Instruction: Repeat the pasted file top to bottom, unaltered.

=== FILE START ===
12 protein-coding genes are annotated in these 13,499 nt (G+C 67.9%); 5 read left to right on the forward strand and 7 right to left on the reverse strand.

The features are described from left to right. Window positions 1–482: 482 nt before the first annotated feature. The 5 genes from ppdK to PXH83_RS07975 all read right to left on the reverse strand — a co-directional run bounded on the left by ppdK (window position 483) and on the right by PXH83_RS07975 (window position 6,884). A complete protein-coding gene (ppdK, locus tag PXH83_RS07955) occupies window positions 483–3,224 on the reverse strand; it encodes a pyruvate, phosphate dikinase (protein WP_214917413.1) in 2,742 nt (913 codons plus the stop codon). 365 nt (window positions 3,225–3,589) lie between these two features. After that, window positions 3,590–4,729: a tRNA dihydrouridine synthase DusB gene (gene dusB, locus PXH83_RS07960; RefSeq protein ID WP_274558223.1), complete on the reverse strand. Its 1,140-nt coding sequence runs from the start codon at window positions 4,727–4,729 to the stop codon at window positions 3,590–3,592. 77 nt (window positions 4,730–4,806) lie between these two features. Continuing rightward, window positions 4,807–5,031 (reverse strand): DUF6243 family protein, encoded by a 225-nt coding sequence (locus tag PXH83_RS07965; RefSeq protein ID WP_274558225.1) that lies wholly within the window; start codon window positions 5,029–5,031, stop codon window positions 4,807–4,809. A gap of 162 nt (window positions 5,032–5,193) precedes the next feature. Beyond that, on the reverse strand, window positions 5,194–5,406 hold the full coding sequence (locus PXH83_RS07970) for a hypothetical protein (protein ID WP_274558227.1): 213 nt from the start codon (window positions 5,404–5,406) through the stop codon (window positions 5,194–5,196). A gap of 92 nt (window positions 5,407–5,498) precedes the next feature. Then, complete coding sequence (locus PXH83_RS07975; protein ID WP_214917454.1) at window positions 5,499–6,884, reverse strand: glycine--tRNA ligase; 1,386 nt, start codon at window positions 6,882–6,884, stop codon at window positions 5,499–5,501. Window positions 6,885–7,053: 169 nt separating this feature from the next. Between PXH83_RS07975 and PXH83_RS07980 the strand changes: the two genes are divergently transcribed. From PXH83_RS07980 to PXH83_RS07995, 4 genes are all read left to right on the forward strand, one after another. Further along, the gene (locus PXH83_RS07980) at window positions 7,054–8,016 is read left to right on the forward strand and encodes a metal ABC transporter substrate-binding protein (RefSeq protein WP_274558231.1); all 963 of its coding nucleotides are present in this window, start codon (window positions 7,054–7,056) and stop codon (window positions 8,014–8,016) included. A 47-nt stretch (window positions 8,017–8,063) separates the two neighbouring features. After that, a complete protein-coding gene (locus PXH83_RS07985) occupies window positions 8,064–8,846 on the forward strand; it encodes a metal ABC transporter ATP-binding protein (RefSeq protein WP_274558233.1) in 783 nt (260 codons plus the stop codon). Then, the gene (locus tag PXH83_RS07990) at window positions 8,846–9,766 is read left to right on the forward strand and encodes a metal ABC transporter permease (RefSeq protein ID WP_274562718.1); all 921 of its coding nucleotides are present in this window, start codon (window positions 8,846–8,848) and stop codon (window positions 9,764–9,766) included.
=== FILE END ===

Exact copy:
12 protein-coding genes are annotated in these 13,499 nt (G+C 67.9%); 5 read left to right on the forward strand and 7 right to left on the reverse strand.

The features are described from left to right. Window positions 1–482: 482 nt before the first annotated feature. The 5 genes from ppdK to PXH83_RS07975 all read right to left on the reverse strand — a co-directional run bounded on the left by ppdK (window position 483) and on the right by PXH83_RS07975 (window position 6,884). A complete protein-coding gene (ppdK, locus tag PXH83_RS07955) occupies window positions 483–3,224 on the reverse strand; it encodes a pyruvate, phosphate dikinase (protein WP_214917413.1) in 2,742 nt (913 codons plus the stop codon). 365 nt (window positions 3,225–3,589) lie between these two features. After that, window positions 3,590–4,729: a tRNA dihydrouridine synthase DusB gene (gene dusB, locus PXH83_RS07960; RefSeq protein ID WP_274558223.1), complete on the reverse strand. Its 1,140-nt coding sequence runs from the start codon at window positions 4,727–4,729 to the stop codon at window positions 3,590–3,592. 77 nt (window positions 4,730–4,806) lie between these two features. Continuing rightward, window positions 4,807–5,031 (reverse strand): DUF6243 family protein, encoded by a 225-nt coding sequence (locus tag PXH83_RS07965; RefSeq protein ID WP_274558225.1) that lies wholly within the window; start codon window positions 5,029–5,031, stop codon window positions 4,807–4,809. A gap of 162 nt (window positions 5,032–5,193) precedes the next feature. Beyond that, on the reverse strand, window positions 5,194–5,406 hold the full coding sequence (locus PXH83_RS07970) for a hypothetical protein (protein ID WP_274558227.1): 213 nt from the start codon (window positions 5,404–5,406) through the stop codon (window positions 5,194–5,196). A gap of 92 nt (window positions 5,407–5,498) precedes the next feature. Then, complete coding sequence (locus PXH83_RS07975; protein ID WP_214917454.1) at window positions 5,499–6,884, reverse strand: glycine--tRNA ligase; 1,386 nt, start codon at window positions 6,882–6,884, stop codon at window positions 5,499–5,501. Window positions 6,885–7,053: 169 nt separating this feature from the next. Between PXH83_RS07975 and PXH83_RS07980 the strand changes: the two genes are divergently transcribed. From PXH83_RS07980 to PXH83_RS07995, 4 genes are all read left to right on the forward strand, one after another. Further along, the gene (locus PXH83_RS07980) at window positions 7,054–8,016 is read left to right on the forward strand and encodes a metal ABC transporter substrate-binding protein (RefSeq protein WP_274558231.1); all 963 of its coding nucleotides are present in this window, start codon (window positions 7,054–7,056) and stop codon (window positions 8,014–8,016) included. A 47-nt stretch (window positions 8,017–8,063) separates the two neighbouring features. After that, a complete protein-coding gene (locus PXH83_RS07985) occupies window positions 8,064–8,846 on the forward strand; it encodes a metal ABC transporter ATP-binding protein (RefSeq protein WP_274558233.1) in 783 nt (260 codons plus the stop codon). Then, the gene (locus tag PXH83_RS07990) at window positions 8,846–9,766 is read left to right on the forward strand and encodes a metal ABC transporter permease (RefSeq protein ID WP_274562718.1); all 921 of its coding nucleotides are present in this window, start codon (window positions 8,846–8,848) and stop codon (window positions 9,764–9,766) included.